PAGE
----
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Author Topic: Question about roto-flex and similar 5th wheel pinboxes  (Read 171 times)

Boonieman

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Question about roto-flex and similar 5th wheel pinboxes
« on: September 29, 2017, 02:48:47 PM »
Iíve looked at several Fifth wheel campers that have a pivoting head on the pin box where the pin is attached, such as roto-flex and others.  I canít find any internal views of this mechanism. Surely these two 5/8 bolts arenít carrying the weight of these big campers. Iíve asked two different sales guys, and they said yes, these bolts are what holds it on, but they are ďheavy dutyĒ bolts. ????? Thereís some high tech lingo for ya. I see a lot of them on the road, so the design must be ok, but I sure would like to know how the internals are constructed. 5th wheel hitches pivot anyway, so is there any real advantage to this system, or is it just a gimmick?
2016 Chevrolet Dually/Duramax
2011 Fuzion 322
2016 Harley Trike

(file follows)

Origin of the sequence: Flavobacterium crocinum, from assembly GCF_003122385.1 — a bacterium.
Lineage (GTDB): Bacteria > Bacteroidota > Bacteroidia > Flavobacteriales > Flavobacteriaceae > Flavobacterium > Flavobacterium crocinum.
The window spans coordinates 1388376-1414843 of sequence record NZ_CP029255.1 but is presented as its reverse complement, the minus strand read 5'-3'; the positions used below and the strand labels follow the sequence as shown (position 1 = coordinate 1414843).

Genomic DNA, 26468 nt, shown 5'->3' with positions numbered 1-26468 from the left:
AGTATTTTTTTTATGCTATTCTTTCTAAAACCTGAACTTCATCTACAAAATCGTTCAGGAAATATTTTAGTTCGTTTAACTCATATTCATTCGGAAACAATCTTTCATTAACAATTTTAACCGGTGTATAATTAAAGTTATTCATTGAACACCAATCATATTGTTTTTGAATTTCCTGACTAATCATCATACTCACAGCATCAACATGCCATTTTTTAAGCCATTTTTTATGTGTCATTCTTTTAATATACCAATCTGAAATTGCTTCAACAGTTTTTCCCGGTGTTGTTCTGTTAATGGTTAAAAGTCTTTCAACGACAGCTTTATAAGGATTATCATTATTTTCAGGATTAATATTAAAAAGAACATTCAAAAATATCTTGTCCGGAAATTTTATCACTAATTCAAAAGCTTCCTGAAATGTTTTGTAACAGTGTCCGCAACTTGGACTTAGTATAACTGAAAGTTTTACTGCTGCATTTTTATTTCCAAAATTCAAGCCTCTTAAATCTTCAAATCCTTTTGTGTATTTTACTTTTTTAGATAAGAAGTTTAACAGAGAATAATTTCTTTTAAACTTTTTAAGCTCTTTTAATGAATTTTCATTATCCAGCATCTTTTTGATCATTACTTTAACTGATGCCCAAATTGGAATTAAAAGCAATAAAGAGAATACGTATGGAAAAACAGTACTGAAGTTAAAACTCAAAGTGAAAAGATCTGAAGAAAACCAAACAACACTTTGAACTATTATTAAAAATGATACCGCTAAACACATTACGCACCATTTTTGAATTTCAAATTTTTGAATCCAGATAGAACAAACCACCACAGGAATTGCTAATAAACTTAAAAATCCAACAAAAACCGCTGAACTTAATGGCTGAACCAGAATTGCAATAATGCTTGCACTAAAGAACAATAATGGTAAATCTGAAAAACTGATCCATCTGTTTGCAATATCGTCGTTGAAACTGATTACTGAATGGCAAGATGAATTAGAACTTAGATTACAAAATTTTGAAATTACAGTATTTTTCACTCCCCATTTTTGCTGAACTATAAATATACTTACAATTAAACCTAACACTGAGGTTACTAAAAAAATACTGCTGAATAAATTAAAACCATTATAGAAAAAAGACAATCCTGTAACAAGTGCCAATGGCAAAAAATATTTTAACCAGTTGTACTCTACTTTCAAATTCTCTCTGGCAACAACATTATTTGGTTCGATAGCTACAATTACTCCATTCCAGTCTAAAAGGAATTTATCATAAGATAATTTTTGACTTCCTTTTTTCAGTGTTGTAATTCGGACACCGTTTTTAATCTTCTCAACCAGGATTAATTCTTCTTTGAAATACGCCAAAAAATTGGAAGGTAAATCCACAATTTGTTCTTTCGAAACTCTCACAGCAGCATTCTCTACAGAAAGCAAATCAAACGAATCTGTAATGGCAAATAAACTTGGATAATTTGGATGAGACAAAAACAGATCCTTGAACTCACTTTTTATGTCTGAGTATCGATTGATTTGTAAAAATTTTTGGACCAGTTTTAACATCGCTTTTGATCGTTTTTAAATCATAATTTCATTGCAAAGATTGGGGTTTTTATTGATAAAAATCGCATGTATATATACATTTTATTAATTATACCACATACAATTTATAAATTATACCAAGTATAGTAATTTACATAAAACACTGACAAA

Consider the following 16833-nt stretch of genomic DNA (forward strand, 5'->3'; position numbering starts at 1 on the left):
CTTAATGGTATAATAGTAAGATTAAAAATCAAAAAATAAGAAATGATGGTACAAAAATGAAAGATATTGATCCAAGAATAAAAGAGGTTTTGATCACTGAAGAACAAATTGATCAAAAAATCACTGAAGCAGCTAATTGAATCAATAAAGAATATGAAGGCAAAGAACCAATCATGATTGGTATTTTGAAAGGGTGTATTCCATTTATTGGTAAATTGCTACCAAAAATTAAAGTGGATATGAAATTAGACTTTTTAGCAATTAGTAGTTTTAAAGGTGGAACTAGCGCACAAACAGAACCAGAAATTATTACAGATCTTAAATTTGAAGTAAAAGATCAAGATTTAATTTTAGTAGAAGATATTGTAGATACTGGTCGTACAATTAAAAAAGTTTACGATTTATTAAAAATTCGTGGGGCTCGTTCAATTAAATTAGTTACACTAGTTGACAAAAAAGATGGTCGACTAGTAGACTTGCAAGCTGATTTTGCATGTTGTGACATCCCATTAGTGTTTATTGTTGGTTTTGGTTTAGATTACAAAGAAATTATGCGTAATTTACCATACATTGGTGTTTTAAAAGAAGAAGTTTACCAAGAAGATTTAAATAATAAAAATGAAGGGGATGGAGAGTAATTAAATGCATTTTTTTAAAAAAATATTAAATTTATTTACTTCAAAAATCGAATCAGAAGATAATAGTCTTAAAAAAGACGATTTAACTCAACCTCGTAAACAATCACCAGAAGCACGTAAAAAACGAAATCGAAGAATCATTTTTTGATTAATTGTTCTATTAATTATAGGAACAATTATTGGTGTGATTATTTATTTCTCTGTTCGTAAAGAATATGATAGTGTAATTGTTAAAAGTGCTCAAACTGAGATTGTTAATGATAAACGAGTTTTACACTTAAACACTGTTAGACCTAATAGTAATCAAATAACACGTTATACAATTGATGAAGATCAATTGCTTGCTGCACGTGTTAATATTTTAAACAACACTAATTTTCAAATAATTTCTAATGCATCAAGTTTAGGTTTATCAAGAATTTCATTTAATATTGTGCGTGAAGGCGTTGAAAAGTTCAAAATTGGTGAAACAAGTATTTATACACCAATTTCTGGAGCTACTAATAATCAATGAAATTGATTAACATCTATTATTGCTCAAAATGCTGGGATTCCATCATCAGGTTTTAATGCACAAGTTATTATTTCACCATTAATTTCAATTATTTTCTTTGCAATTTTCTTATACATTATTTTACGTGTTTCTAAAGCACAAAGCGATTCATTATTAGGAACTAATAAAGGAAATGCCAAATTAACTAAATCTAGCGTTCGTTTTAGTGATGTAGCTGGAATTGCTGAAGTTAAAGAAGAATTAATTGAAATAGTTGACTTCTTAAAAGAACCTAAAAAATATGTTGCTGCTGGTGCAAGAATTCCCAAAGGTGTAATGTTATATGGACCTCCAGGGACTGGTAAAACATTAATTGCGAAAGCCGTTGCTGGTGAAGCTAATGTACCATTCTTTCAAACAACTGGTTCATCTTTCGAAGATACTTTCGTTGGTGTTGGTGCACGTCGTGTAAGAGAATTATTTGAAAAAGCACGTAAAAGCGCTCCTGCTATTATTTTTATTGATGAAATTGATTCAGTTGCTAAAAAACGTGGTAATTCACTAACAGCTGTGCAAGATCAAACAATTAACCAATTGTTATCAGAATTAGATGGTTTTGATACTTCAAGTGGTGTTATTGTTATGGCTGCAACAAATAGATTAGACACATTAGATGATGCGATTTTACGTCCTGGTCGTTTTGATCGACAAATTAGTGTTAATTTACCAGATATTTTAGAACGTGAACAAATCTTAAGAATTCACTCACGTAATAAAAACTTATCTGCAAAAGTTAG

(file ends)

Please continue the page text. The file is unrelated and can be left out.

3 cherished dogs, Moo, Molly, Mia the one eyed pup 😊
Originally from South Dakota, reside in Kentucky

Rene T

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Re: Question about roto-flex and similar 5th wheel pinboxes
« Reply #1 on: September 29, 2017, 02:52:26 PM »
Iíve looked at several Fifth wheel campers that have a pivoting head on the pin box where the pin is attached, such as roto-flex and others.  I canít find any internal views of this mechanism. Surely these two 5/8 bolts arenít carrying the weight of these big campers. Iíve asked two different sales guys, and they said yes, these bolts are what holds it on, but they are ďheavy dutyĒ bolts. ????? Thereís some high tech lingo for ya. I see a lot of them on the road, so the design must be ok, but I sure would like to know how the internals are constructed. 5th wheel hitches pivot anyway, so is there any real advantage to this system, or is it just a gimmick?